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Downstream Thinking

South West Water understands the distress and blight that sewer flooding brings and is committed to preventing it.

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Downstream Thinking is taking a new approach to tackling flooding from sewers.

Across the world there are examples of better ways of managing storm water in towns and cities: engineered but natural  features that store water close to where it falls and then re-use this water to make homes for wildlife and enhance our green spaces.

There are also better ways all the agencies that deal with flooding can work together - by sharing aspirations and priorities and pooling resources. This is all part of the Downstream Thinking approach.

What's the problem?
Our sewer network is in most places a 'combined system' where rainwater from roads, roofs, driveways and in some cases fields enters the sewer network. As more green spaces are paved over, ever more surface water is entering the sewer network and overloading it with stormwater when it rains hard. This has the effect of triggering overflows or causing spills of diluted untreated sewage, polluting the environment.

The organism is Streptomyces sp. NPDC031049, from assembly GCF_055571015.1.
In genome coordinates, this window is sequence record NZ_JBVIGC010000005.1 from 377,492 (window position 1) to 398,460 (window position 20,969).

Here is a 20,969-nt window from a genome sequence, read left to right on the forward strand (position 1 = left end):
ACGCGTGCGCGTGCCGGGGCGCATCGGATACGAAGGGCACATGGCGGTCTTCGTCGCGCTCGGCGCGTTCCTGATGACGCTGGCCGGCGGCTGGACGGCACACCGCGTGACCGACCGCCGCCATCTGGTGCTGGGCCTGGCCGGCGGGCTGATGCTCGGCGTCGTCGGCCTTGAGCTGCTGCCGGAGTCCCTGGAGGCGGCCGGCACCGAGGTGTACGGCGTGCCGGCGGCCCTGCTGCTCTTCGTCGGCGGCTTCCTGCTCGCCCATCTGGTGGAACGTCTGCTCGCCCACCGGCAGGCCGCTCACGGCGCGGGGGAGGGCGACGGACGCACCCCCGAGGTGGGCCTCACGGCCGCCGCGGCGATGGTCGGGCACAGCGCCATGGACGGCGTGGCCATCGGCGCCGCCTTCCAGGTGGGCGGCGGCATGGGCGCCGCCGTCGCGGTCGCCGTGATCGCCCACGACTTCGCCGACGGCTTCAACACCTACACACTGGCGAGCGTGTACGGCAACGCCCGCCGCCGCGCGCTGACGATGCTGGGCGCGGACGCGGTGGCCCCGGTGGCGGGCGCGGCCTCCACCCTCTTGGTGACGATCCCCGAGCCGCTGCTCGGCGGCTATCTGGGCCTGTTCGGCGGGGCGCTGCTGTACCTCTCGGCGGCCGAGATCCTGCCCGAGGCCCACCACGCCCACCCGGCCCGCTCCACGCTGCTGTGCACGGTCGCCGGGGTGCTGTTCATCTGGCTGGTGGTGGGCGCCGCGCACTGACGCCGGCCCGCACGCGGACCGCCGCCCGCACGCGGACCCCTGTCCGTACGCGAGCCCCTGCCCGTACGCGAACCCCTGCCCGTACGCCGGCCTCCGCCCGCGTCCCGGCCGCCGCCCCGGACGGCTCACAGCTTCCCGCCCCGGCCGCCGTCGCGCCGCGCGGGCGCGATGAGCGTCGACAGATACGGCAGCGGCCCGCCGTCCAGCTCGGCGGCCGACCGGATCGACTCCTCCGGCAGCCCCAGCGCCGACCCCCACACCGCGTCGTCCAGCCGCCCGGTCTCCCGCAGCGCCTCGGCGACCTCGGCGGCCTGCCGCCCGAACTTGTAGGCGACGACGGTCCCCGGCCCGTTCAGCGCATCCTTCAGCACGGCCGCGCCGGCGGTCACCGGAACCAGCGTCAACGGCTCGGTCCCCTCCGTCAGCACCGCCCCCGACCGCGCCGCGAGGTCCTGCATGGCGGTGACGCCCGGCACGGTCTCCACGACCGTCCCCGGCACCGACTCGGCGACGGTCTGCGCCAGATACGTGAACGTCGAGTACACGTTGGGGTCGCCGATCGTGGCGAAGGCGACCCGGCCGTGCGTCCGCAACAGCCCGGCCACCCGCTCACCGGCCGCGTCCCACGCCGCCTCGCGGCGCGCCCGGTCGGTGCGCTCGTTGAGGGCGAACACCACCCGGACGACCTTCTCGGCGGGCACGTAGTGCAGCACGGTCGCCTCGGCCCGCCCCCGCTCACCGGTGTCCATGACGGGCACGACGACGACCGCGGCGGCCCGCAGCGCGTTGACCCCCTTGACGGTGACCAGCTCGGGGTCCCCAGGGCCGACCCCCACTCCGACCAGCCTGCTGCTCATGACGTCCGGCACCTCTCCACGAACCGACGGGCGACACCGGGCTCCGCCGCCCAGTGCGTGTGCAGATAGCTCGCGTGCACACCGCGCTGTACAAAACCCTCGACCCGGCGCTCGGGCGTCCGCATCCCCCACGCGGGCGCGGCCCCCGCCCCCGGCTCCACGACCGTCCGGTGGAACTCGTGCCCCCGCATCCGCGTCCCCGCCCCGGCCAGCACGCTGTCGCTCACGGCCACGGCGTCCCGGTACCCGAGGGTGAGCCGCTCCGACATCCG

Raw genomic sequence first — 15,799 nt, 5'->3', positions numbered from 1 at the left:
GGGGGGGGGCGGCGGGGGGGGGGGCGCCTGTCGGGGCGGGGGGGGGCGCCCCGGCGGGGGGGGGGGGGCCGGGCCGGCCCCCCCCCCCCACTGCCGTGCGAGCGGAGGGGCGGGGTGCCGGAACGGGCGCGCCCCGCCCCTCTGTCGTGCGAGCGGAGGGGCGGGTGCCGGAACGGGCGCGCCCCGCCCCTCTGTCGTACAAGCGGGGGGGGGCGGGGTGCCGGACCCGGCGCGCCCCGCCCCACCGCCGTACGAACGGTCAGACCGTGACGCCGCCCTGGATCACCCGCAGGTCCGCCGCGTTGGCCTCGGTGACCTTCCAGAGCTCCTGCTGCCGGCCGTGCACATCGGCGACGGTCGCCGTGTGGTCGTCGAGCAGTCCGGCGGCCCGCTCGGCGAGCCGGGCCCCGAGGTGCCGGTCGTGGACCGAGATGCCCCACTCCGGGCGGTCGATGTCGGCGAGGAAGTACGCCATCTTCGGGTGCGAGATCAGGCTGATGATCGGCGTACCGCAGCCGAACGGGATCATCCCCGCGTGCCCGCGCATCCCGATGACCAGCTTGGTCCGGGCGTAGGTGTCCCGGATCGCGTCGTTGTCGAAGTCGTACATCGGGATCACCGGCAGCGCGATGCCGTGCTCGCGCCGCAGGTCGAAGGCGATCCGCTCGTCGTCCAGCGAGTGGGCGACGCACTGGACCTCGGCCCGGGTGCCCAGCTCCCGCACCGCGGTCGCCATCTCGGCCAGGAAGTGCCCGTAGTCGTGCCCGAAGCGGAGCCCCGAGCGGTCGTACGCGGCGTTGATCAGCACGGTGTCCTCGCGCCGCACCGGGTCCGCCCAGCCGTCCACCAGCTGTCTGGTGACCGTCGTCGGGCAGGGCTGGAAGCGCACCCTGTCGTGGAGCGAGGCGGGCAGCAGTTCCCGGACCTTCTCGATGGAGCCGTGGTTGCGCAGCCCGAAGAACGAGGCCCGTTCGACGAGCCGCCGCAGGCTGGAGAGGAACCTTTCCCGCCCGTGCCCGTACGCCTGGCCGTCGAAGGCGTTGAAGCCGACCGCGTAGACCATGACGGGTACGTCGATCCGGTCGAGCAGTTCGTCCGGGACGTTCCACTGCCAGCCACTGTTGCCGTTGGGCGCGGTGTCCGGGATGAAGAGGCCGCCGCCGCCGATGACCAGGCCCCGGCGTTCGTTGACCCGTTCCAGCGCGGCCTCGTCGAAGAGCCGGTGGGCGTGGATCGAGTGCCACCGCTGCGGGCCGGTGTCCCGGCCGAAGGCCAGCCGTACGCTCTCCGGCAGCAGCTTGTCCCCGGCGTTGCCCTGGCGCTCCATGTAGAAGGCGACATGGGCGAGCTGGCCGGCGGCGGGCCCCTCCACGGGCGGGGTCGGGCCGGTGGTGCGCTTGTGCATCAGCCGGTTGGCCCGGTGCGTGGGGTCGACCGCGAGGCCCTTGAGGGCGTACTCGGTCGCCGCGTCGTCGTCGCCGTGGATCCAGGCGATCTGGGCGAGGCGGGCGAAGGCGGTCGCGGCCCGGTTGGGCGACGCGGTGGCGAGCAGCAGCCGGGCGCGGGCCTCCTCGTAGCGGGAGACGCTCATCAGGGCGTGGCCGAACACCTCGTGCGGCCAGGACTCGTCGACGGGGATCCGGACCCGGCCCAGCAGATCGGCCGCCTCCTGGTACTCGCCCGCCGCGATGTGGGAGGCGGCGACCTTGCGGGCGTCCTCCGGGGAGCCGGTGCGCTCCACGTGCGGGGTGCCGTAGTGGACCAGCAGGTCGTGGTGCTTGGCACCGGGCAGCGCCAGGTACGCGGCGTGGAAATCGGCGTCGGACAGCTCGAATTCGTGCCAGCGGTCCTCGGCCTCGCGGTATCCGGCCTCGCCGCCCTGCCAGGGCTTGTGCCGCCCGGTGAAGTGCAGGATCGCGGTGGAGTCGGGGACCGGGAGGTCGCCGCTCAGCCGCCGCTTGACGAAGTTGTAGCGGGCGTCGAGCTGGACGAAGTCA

Traditional ways of containing stormwater - building bigger sewers and concrete tanks - are simply not keeping pace with the rate of increase in surface water. Every new driveway, patio, hardstanding or extension is adding to the impermeable areas in our towns and cities, while climate change is producing ever more intense downpours.

Why is a new approach needed?
Storm tanks simply hold water at the bottom of the catchment - and when they are full they overflow. Pumping so much water around the sewerage network is energy-intensive and costly. We need to reduce both the cost of pumping and the amount of carbon we use as part of our commitment to reducing greenhouse gases.

A more sustainable solution
The Watershed programme aims to reduce sewer flooding using Sustainable Drainage Systems (SuDS) and partnership working. SuDS aim to mimic natural drainage processes by managing rain water on the surface. See examples of sustainable drainage in gardens here

We have two schemes underway in 2015: WaterShed Truro and WaterShed Aveton Gifford which we hope to complete by March 2016.

We are also planning further projects across the South West, many of them in partnership with the Environment Agency and local councils.


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